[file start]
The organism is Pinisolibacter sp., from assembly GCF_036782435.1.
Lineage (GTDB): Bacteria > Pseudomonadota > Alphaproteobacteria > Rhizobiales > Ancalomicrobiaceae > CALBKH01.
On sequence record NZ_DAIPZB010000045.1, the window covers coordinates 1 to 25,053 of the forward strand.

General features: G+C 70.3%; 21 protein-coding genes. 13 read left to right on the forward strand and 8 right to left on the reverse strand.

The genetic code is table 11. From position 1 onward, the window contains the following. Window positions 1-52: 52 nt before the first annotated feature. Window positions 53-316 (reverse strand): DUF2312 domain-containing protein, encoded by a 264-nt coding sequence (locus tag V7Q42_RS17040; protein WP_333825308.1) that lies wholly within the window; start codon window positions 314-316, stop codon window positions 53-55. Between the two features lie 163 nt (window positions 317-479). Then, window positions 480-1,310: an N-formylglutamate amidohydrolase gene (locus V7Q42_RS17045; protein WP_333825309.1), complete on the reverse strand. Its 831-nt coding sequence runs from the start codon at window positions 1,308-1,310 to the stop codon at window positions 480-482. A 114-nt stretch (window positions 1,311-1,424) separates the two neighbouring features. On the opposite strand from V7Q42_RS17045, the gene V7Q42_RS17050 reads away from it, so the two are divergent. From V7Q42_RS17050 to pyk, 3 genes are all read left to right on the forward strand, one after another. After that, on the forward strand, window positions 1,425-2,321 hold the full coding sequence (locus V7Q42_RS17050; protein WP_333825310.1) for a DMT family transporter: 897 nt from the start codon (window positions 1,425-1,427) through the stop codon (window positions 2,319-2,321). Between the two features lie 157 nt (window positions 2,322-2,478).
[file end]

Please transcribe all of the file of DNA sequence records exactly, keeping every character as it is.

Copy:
The organism is Pinisolibacter sp., from assembly GCF_036782435.1.
Lineage (GTDB): Bacteria > Pseudomonadota > Alphaproteobacteria > Rhizobiales > Ancalomicrobiaceae > CALBKH01.
On sequence record NZ_DAIPZB010000045.1, the window covers coordinates 1 to 25,053 of the forward strand.

General features: G+C 70.3%; 21 protein-coding genes. 13 read left to right on the forward strand and 8 right to left on the reverse strand.

The genetic code is table 11. From position 1 onward, the window contains the following. Window positions 1-52: 52 nt before the first annotated feature. Window positions 53-316 (reverse strand): DUF2312 domain-containing protein, encoded by a 264-nt coding sequence (locus tag V7Q42_RS17040; protein WP_333825308.1) that lies wholly within the window; start codon window positions 314-316, stop codon window positions 53-55. Between the two features lie 163 nt (window positions 317-479). Then, window positions 480-1,310: an N-formylglutamate amidohydrolase gene (locus V7Q42_RS17045; protein WP_333825309.1), complete on the reverse strand. Its 831-nt coding sequence runs from the start codon at window positions 1,308-1,310 to the stop codon at window positions 480-482. A 114-nt stretch (window positions 1,311-1,424) separates the two neighbouring features. On the opposite strand from V7Q42_RS17045, the gene V7Q42_RS17050 reads away from it, so the two are divergent. From V7Q42_RS17050 to pyk, 3 genes are all read left to right on the forward strand, one after another. After that, on the forward strand, window positions 1,425-2,321 hold the full coding sequence (locus V7Q42_RS17050; protein WP_333825310.1) for a DMT family transporter: 897 nt from the start codon (window positions 1,425-1,427) through the stop codon (window positions 2,319-2,321). Between the two features lie 157 nt (window positions 2,322-2,478).